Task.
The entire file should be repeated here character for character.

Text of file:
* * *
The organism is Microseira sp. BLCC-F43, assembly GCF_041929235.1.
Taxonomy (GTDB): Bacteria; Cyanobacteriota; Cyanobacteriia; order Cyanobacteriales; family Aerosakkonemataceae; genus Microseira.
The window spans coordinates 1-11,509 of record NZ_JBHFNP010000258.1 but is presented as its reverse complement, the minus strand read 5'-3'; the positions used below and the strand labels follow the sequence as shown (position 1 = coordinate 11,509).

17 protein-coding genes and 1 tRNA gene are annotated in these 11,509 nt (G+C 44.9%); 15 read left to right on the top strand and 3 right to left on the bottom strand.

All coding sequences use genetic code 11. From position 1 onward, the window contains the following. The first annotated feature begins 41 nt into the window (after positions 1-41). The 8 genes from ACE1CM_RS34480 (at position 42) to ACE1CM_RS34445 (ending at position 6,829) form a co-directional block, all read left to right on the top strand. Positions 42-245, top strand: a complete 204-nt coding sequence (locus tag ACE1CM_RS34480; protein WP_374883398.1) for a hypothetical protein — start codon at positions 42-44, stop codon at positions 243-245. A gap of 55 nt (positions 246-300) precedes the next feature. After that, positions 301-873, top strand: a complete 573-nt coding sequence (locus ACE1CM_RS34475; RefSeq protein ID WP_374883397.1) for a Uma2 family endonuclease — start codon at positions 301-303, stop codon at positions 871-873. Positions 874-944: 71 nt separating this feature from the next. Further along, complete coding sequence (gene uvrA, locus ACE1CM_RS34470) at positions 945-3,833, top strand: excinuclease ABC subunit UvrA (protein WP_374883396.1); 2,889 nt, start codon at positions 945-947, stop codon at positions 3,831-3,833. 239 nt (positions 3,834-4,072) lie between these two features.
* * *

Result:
The organism is Microseira sp. BLCC-F43, assembly GCF_041929235.1.
Taxonomy (GTDB): Bacteria; Cyanobacteriota; Cyanobacteriia; order Cyanobacteriales; family Aerosakkonemataceae; genus Microseira.
The window spans coordinates 1-11,509 of record NZ_JBHFNP010000258.1 but is presented as its reverse complement, the minus strand read 5'-3'; the positions used below and the strand labels follow the sequence as shown (position 1 = coordinate 11,509).

17 protein-coding genes and 1 tRNA gene are annotated in these 11,509 nt (G+C 44.9%); 15 read left to right on the top strand and 3 right to left on the bottom strand.

All coding sequences use genetic code 11. From position 1 onward, the window contains the following. The first annotated feature begins 41 nt into the window (after positions 1-41). The 8 genes from ACE1CM_RS34480 (at position 42) to ACE1CM_RS34445 (ending at position 6,829) form a co-directional block, all read left to right on the top strand. Positions 42-245, top strand: a complete 204-nt coding sequence (locus tag ACE1CM_RS34480; protein WP_374883398.1) for a hypothetical protein — start codon at positions 42-44, stop codon at positions 243-245. A gap of 55 nt (positions 246-300) precedes the next feature. After that, positions 301-873, top strand: a complete 573-nt coding sequence (locus ACE1CM_RS34475; RefSeq protein ID WP_374883397.1) for a Uma2 family endonuclease — start codon at positions 301-303, stop codon at positions 871-873. Positions 874-944: 71 nt separating this feature from the next. Further along, complete coding sequence (gene uvrA, locus ACE1CM_RS34470) at positions 945-3,833, top strand: excinuclease ABC subunit UvrA (protein WP_374883396.1); 2,889 nt, start codon at positions 945-947, stop codon at positions 3,831-3,833. 239 nt (positions 3,834-4,072) lie between these two features.